Common Palm Civet (Paradoxurus hermaphroditus) is a rare mammal appearing in South and Southeast Asia, first described in 1777. Because of the detrimental effects of stress, studying stress responses is important for this wildlife conservation...
Hair can be preferred over other biological matrices for ethical reasons. Hair samples can be obtained non-invasively, thus addressing the pressing issues of animal welfare in wildlife research. Additionally, hair collection is simple and inexpensive...
Stereotypies in captive animals have been defined as repetitive, largely invariant patterns of behavior that serve no obvious goal or function. Stereotypies are commonly attributed to boredom or stress and are typically treated by enriching...
Wild robust capuchins (Sapajus spp.) are omnivorous neotropical primates that live in relatively large groups in extensive home and daily ranges with activity budgets dominated by traveling, foraging, and object manipulation, meaning that enclosed spaces...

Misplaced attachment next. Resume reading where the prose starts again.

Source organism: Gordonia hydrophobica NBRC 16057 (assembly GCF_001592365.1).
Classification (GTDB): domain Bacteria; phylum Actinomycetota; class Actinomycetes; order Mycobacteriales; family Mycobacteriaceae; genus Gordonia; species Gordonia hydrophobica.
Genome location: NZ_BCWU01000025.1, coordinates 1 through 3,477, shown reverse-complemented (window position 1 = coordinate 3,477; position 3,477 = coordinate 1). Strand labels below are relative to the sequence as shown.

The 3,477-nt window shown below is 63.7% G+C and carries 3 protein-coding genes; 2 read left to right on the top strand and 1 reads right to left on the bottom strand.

Early-life experiences may considerably affect the behavioural patterns of adult primates. Particularly, atypical rearing practices might lead to abnormal behaviours and social-sexual deficiencies in captive, adult non-human primates. We conducted behavioural observations of mother-reared (n...
Among the growing list of novel tools with which to assess animal welfare is the use of thermal (infrared) imaging. The technology has already been utilized to identify emotional arousal in several nonhuman primate species...